Insurance Overview


Health insurance helps protect you from high medical costs by covering part, or sometimes all, of your medical expenses. Your insurance policy lists the medical services, drugs, and tests that the insurance company will and will not cover. The insurance company will then pay for the covered services you receive, while you pay for any uncovered services.

Health insurance is typically obtained through your employer. The plans fall into two groups — Fee for Service and Managed Care, which includes HMO, PPO, and POS plans.


Fee-for-Service, or Indemnity, plans are the traditional type of health insurance. As its name suggests, a Fee-for-Service plan means that the insurance company pays fees for each medical service provided. There are three types of Fee-for-Service plans. Basic Health Insurance covers the cost of a hospital room and care, some hospital services and supplies, and pays toward the cost of surgery and some doctor's visits. Major Medical Insurance covers the cost of basic healthcare plus treatment for long-term, expensive illness or injury, and inpatient and outpatient expenses. Comprehensive Insurance combines Basic and Major into one plan.

Fee-for-Service plans are the most flexible type of health insurance plans. If you are covered by this type of plan, you are free to receive healthcare wherever and whenever you choose. You can receive medical care from any doctor or at any hospital you like. You often have to pay for your medical services up front, and then submit a claim to your insurance company to be reimbursed.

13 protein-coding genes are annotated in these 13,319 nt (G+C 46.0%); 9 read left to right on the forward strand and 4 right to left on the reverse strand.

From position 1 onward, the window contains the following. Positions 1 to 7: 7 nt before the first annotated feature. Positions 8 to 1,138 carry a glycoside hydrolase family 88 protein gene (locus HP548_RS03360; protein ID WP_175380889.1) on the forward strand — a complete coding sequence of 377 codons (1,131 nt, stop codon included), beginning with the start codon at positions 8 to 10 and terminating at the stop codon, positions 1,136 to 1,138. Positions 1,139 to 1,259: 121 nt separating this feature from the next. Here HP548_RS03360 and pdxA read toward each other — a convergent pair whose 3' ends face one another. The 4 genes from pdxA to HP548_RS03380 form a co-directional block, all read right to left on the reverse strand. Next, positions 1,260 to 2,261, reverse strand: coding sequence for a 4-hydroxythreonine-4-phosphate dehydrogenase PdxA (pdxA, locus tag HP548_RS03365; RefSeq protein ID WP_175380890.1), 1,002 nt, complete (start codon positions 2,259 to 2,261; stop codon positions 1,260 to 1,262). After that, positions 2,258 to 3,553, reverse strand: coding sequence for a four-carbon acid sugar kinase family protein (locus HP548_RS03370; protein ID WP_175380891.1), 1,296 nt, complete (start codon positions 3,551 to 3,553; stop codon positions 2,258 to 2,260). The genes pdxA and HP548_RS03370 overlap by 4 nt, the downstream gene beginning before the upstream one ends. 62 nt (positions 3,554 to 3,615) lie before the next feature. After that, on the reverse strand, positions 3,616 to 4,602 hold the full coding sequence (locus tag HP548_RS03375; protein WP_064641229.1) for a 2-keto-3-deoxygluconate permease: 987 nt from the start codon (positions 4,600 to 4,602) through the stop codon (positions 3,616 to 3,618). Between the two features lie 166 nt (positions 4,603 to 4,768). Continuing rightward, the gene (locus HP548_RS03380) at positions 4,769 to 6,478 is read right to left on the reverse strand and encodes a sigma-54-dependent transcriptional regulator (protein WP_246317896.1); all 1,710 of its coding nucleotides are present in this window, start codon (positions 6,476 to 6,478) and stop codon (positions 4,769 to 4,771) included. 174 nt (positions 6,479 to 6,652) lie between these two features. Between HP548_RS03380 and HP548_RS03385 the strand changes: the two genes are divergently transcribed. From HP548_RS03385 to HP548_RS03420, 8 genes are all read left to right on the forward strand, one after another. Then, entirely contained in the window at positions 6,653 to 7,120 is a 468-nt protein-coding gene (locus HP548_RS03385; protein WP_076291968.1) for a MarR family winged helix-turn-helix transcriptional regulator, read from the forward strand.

Fee-for-Service plans may also be the most expensive type of insurance plan. People on these plans pay high monthly premiums and deductibles. A premium is the monthly fee you pay to keep your insurance plan in effect. A deductible is the fixed amount of medical costs you have to pay each year before your insurance company starts to pick up the bill. In a Fee-for-Service plan, after you reach your deductible, you then have to split the cost of a medical service with your provider. This is called a co-insurance percentage, which is usually 80/20 or 70/30. The insurance company pays the higher percentage of the bill while you have to pay the rest. Most Fee for Service plans put a "cap" on the amount of medical bills you have to pay in a year. You reach your cap when your out-of-pocket expenses (such as deductibles and co-insurance) total a certain amount. Your insurer will pay the full amount of any covered medical services you receive after you reach your cap.
Managed care plans contract with healthcare providers to provide medical care to members at reduced costs. The goal of managed care plans is to keep costs low by limiting your choice of doctors to those that are "in network," reducing hospital stays, and emphasizing preventive care. HMO, PPO, and POS plans are all considered managed care plans.

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Last Modified Date: May 20, 2013

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by Brenda Bell
As I mentioned in an earlier post, one of the benefits that made it cost-effective for me to go with the real healthcare (HSA) plan rather than the phony (HRA) plan is that my company is now covering "preventative" medicines at $0 copay. The formulary for these, as stated by CVS/Caremark (my pharmacy benefits provider), covers all test strips, lancets, and control solutions. I dutifully get my doctor to write up prescriptions for all of my testing needs, submit...
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